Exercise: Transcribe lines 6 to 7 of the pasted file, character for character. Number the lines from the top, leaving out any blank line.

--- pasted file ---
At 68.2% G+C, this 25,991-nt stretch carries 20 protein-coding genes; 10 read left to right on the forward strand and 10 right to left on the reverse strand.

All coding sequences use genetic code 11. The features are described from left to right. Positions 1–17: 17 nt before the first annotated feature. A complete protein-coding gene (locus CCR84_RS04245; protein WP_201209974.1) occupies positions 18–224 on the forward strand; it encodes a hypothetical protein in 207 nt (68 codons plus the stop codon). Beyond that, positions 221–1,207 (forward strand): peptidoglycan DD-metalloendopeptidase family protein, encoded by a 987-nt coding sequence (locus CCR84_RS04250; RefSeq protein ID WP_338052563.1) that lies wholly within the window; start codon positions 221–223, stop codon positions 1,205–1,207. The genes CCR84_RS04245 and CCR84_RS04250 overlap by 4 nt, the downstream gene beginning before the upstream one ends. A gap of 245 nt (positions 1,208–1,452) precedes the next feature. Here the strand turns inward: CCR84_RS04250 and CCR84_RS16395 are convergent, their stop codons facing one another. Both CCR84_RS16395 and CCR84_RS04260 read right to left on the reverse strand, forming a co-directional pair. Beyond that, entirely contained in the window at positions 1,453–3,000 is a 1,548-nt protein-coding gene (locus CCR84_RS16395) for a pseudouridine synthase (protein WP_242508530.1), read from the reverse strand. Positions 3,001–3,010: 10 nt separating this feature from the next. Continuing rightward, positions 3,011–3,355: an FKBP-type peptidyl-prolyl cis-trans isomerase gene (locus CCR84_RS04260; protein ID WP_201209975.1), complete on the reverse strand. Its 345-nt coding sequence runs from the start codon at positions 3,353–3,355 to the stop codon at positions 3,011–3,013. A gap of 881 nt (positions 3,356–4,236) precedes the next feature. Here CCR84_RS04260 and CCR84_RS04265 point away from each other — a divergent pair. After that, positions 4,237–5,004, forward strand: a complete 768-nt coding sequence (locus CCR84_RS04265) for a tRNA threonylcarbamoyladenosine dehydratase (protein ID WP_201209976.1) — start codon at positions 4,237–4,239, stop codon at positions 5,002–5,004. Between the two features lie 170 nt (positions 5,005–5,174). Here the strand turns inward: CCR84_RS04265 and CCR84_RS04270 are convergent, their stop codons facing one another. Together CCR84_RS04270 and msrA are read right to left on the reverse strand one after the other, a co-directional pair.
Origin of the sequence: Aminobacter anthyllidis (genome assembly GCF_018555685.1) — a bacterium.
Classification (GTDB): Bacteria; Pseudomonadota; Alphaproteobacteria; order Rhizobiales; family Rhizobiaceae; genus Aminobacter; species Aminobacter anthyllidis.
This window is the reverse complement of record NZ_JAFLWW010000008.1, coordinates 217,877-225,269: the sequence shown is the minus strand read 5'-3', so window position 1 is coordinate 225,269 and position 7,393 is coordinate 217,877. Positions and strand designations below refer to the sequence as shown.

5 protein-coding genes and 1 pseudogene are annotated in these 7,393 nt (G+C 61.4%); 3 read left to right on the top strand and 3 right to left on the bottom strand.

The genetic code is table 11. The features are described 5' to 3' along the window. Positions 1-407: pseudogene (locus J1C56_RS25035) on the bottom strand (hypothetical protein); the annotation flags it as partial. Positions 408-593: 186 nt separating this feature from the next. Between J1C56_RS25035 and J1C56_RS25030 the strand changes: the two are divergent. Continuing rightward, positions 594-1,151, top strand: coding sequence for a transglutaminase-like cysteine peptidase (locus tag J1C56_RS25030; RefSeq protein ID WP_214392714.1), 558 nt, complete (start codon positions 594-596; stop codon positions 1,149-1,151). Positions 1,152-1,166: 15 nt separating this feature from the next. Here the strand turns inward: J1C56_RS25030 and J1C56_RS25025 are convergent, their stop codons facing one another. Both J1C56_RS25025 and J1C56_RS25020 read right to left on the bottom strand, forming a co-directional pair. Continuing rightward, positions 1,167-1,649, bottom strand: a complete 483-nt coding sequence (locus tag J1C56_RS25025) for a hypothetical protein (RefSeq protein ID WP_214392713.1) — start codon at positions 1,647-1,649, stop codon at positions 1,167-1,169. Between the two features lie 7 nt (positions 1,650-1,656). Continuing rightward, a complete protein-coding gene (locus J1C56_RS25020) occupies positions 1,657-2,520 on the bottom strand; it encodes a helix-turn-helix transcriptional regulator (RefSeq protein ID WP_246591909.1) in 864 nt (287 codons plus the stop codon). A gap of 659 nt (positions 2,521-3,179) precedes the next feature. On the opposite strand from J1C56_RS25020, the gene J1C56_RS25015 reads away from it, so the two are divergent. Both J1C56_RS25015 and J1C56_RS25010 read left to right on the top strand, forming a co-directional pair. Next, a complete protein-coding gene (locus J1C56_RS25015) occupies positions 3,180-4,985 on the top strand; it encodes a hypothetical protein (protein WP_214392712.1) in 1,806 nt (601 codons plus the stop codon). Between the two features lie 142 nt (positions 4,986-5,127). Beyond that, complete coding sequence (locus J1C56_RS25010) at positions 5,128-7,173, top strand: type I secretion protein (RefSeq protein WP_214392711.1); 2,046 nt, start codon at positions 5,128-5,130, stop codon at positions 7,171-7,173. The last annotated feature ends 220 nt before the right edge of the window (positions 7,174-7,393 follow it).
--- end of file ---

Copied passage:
5 protein-coding genes and 1 pseudogene are annotated in these 7,393 nt (G+C 61.4%); 3 read left to right on the top strand and 3 right to left on the bottom strand.

The genetic code is table 11. The features are described 5' to 3' along the window. Positions 1-407: pseudogene (locus J1C56_RS25035) on the bottom strand (hypothetical protein); the annotation flags it as partial. Positions 408-593: 186 nt separating this feature from the next. Between J1C56_RS25035 and J1C56_RS25030 the strand changes: the two are divergent. Continuing rightward, positions 594-1,151, top strand: coding sequence for a transglutaminase-like cysteine peptidase (locus tag J1C56_RS25030; RefSeq protein ID WP_214392714.1), 558 nt, complete (start codon positions 594-596; stop codon positions 1,149-1,151). Positions 1,152-1,166: 15 nt separating this feature from the next. Here the strand turns inward: J1C56_RS25030 and J1C56_RS25025 are convergent, their stop codons facing one another. Both J1C56_RS25025 and J1C56_RS25020 read right to left on the bottom strand, forming a co-directional pair. Continuing rightward, positions 1,167-1,649, bottom strand: a complete 483-nt coding sequence (locus tag J1C56_RS25025) for a hypothetical protein (RefSeq protein ID WP_214392713.1) — start codon at positions 1,647-1,649, stop codon at positions 1,167-1,169. Between the two features lie 7 nt (positions 1,650-1,656). Continuing rightward, a complete protein-coding gene (locus J1C56_RS25020) occupies positions 1,657-2,520 on the bottom strand; it encodes a helix-turn-helix transcriptional regulator (RefSeq protein ID WP_246591909.1) in 864 nt (287 codons plus the stop codon). A gap of 659 nt (positions 2,521-3,179) precedes the next feature. On the opposite strand from J1C56_RS25020, the gene J1C56_RS25015 reads away from it, so the two are divergent. Both J1C56_RS25015 and J1C56_RS25010 read left to right on the top strand, forming a co-directional pair. Next, a complete protein-coding gene (locus J1C56_RS25015) occupies positions 3,180-4,985 on the top strand; it encodes a hypothetical protein (protein WP_214392712.1) in 1,806 nt (601 codons plus the stop codon). Between the two features lie 142 nt (positions 4,986-5,127). Beyond that, complete coding sequence (locus J1C56_RS25010) at positions 5,128-7,173, top strand: type I secretion protein (RefSeq protein WP_214392711.1); 2,046 nt, start codon at positions 5,128-5,130, stop codon at positions 7,171-7,173. The last annotated feature ends 220 nt before the right edge of the window (positions 7,174-7,393 follow it).